Introduction to Czech Wine
Before we started researching the wine regions in the Czech Republic, I don’t think I had ever tasted Czech wine before. I’ve had Turkish and Hungarian wines, but never Czech wine.
This is surprising because Czech wine has a long history, dating from the Roman times. But, much of the wine production ceased during Communism. It’s only been the last two decades that the wine industry has had a bit of a renaissance. For all of these reasons, this wine research project seemed intriguing.
Czech Wine and the Wine Regions – Moravia
Wine is grown in both Bohemia (where Prague is located) and Moravia (where Brno is located). We were out to explore Moravia, basing ourselves in both Brno and Mikulov. Although Czech beer is common in Bohemia, and part of the daily ritual, in Moravia, it’s all about wine. It’s more common to drink wine, even though it is more expensive than Czech beer. It’s just part of the culture of Moravia.
For example, while in Mikulov, we were staying at Hotel Galant, a conference hotel that also has a vinoteka, or wine bar, on site. The people of Mikulov were surprised when Hotel Galant opened their own brewery as well. It’s just not within the culture of Moravians to drink beer. Walking around the town, it was much easier to find a vinoteka than a pub. The opposite is certainly true in Prague.
Within Moravia, there are four main regions that produce Czech wine. We only visited one, Mikulovská, which includes the area surrounding the town of Mikulov. The other four are Znojemska, Velkopavlovicka, and Slovacka. If we were having this conversation in person, I would show you the map, rather than trying to pronounce the names of the Czech wine regions. It’s not an easy language to pronounce.
Similar to Portuguese wines, which are complicated, loaded with varietals, and often blended, the Czech wine varietals threw me for a loop at first. Of course, there are the varietals we are all familiar with, like Sauvignon Blanc, Riesling, Chardonnay, and Pinot Noir. But, the more local varieties and the Czech wines we liked most were Welschriesling, Grüner Veltliner, Blauer Portugieser (Blue Portuguese), and Saint Laurent.
I was most surprised by the white and rose wines, and even the sparkling wines, many of which are made in the traditional method, similar to Champagne. In all honesty, I was not a fan of the reds. Something admitted to by some of the winemakers and Czech wine lovers we met. Many people reminded us that they don’t receive enough sun in Moravia to make a good red wine. For me, many of the reds tasted too much like plums or prunes. Although, Janko at Koishi, a Japanese restaurant in Brno, offered us a couple that were very good.
Dinner in a Czech Wine Cellar
We met, easily, one of the most eccentric winemakers ever in Mikulov. And, that’s saying a lot as we have met a lot of winemakers in Europe. Dining at Pod Kozim Hradkem was unlike any “wine dinner” we’ve ever had before.
We climbed a hill in the center of Mikulov, to a little wine restaurant. The owner, escorted us into a wine cave, with only three long bench-like tables. The room itself was carved out of the side of a mountain, with stone on every side. In the fall, the tables are removed and the pressing of the grapes occurs in that very room.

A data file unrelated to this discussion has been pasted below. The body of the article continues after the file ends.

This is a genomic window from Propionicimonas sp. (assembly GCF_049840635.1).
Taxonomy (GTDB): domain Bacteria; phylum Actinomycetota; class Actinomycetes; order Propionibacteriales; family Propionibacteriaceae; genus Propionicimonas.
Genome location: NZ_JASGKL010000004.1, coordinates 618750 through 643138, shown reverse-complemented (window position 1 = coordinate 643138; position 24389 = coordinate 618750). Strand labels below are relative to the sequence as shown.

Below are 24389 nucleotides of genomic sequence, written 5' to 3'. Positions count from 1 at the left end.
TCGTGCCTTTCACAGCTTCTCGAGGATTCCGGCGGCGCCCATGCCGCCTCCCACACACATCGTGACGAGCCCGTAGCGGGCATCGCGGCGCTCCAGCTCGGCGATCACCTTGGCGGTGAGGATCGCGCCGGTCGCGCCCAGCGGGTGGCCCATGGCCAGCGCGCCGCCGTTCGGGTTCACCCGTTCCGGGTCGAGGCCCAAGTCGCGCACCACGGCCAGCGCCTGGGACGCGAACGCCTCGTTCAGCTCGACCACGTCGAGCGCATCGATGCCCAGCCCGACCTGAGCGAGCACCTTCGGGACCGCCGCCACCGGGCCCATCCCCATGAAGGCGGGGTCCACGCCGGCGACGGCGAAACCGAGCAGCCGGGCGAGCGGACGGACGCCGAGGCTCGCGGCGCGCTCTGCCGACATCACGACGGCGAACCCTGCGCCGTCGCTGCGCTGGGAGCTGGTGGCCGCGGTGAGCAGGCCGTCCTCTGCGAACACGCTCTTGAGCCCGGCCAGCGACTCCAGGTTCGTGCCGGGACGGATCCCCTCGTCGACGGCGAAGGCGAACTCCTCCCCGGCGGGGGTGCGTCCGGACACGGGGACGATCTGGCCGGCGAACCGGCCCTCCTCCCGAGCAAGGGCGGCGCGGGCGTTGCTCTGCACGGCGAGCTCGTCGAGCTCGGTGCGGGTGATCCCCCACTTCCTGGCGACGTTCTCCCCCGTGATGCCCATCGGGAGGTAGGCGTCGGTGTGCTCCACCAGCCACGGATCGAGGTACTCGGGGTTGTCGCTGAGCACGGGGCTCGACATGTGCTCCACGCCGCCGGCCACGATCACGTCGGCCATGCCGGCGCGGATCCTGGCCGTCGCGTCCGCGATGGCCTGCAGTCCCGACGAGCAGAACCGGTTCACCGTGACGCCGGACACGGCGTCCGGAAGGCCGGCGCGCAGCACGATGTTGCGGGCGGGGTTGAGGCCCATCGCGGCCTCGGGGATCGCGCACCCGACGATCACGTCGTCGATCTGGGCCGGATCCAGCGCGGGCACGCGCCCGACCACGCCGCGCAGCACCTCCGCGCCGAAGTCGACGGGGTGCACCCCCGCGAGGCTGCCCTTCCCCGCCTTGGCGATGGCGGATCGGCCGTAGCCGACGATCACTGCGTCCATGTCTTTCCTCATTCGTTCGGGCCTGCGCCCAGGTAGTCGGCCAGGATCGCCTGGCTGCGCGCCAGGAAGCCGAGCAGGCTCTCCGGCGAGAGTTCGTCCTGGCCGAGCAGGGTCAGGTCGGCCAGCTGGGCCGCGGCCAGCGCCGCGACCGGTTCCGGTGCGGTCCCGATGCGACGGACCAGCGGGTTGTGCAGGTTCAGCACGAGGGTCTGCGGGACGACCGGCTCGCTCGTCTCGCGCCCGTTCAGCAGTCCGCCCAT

Immediately Ladislav Solarik, the winemaker, presented us with two carafes, one red and one white. We tried a Welschriesling, a white wine, and Saint Laurent, a red wine. The white wine tasted of honey and hay and helps to lower cholesterol, apparently. A surprising virtue of Czech wine. The red wine tasted of plum jam and, apparently, is good for the heart. This was the start of our educational lesson on Moravian wine, and women.
Women only drink the white wine. This started the eccentric explanation of Moravian wine and Moravian woman. While at the table, I dutifully obeyed and only tried the white wine. I was okay with that because I had yet to try a red I enjoyed in Moravia.
Ladislav served a stuffed goose, with portions fit for a king. It was hearty Czech food and paired well with the wine.
The dinner itself was over quickly, when Ladislav escorted us to his wine cellar, just a few steps away to learn more about Czech wine.
Here is where the explanations took off, in a direction a well-educated woman, and sometimes feminist like myself, might object to. For example, Czechs only cheers in the first round, because after that, the clinking of the glass begins to get messy. Then, the wives get mad, because the husbands spill wine all over their shirts.
There were many references to keeping secrets from women, and the characterization of Moravian wine as dragons. I understand it was all in good fun, and told as a tale of what he learned from his grandfather decades ago. I tried to play along, but when he served the men first and withheld some of the wines from the woman as part of his tale of Moravian women, I wanted to remind him that I was the only one in the cellar who actually writes about wine.
Towards the end of the tasting, which was, overall, fun, entertaining, and certainly unique, we learned the reason for his constant focus on dragons in his stories. It’s the dragon’s breath that results from the homemade Czech brandy he served at the end. So loaded with alcohol that it seemed more of a fire starter than an after dinner drink. Let the sipper beware of this one. For the women, he only poured a “teardrop” portion of the brandy. In this case, I was thrilled to be discriminated against.
Check out our video of our Czech winemaker:
National Czech Wine Centre in Valtice
In the town of Valtice, just outside of Mikulov, is the enormous, if a little rough around the edges, Valtice Chateau. Similar chateau in the region were renovated in recent years, but this one had yet to face a renovation. We weren’t there to tour the castle, though. In the cellar of the chateau is the National Wine Centre, home to the top 100 Czech wines.